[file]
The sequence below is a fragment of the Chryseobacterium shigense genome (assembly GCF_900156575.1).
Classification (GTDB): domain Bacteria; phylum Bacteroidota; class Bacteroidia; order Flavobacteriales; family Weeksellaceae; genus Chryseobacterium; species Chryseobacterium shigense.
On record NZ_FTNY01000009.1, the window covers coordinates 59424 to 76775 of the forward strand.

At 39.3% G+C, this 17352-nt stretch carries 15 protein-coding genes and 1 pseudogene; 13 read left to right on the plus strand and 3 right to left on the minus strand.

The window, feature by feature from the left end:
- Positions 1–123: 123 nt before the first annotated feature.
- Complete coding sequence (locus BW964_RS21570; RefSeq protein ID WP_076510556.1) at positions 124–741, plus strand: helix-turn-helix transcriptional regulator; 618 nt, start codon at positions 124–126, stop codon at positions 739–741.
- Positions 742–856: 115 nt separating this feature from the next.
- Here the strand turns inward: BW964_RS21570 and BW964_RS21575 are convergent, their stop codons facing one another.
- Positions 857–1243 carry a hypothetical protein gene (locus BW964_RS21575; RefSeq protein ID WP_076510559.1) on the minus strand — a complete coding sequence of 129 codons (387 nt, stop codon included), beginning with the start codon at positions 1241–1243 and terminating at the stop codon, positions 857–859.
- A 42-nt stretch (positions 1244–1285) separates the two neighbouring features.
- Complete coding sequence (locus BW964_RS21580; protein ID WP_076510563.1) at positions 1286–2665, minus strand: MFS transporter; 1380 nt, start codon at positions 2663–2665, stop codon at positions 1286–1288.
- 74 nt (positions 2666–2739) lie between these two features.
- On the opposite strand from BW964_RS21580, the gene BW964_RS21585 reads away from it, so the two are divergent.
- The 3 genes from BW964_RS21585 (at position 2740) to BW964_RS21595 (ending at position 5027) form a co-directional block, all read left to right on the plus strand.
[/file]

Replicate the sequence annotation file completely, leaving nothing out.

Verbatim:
The sequence below is a fragment of the Chryseobacterium shigense genome (assembly GCF_900156575.1).
Classification (GTDB): domain Bacteria; phylum Bacteroidota; class Bacteroidia; order Flavobacteriales; family Weeksellaceae; genus Chryseobacterium; species Chryseobacterium shigense.
On record NZ_FTNY01000009.1, the window covers coordinates 59424 to 76775 of the forward strand.

At 39.3% G+C, this 17352-nt stretch carries 15 protein-coding genes and 1 pseudogene; 13 read left to right on the plus strand and 3 right to left on the minus strand.

The window, feature by feature from the left end:
- Positions 1–123: 123 nt before the first annotated feature.
- Complete coding sequence (locus BW964_RS21570; RefSeq protein ID WP_076510556.1) at positions 124–741, plus strand: helix-turn-helix transcriptional regulator; 618 nt, start codon at positions 124–126, stop codon at positions 739–741.
- Positions 742–856: 115 nt separating this feature from the next.
- Here the strand turns inward: BW964_RS21570 and BW964_RS21575 are convergent, their stop codons facing one another.
- Positions 857–1243 carry a hypothetical protein gene (locus BW964_RS21575; RefSeq protein ID WP_076510559.1) on the minus strand — a complete coding sequence of 129 codons (387 nt, stop codon included), beginning with the start codon at positions 1241–1243 and terminating at the stop codon, positions 857–859.
- A 42-nt stretch (positions 1244–1285) separates the two neighbouring features.
- Complete coding sequence (locus BW964_RS21580; protein ID WP_076510563.1) at positions 1286–2665, minus strand: MFS transporter; 1380 nt, start codon at positions 2663–2665, stop codon at positions 1286–1288.
- 74 nt (positions 2666–2739) lie between these two features.
- On the opposite strand from BW964_RS21580, the gene BW964_RS21585 reads away from it, so the two are divergent.
- The 3 genes from BW964_RS21585 (at position 2740) to BW964_RS21595 (ending at position 5027) form a co-directional block, all read left to right on the plus strand.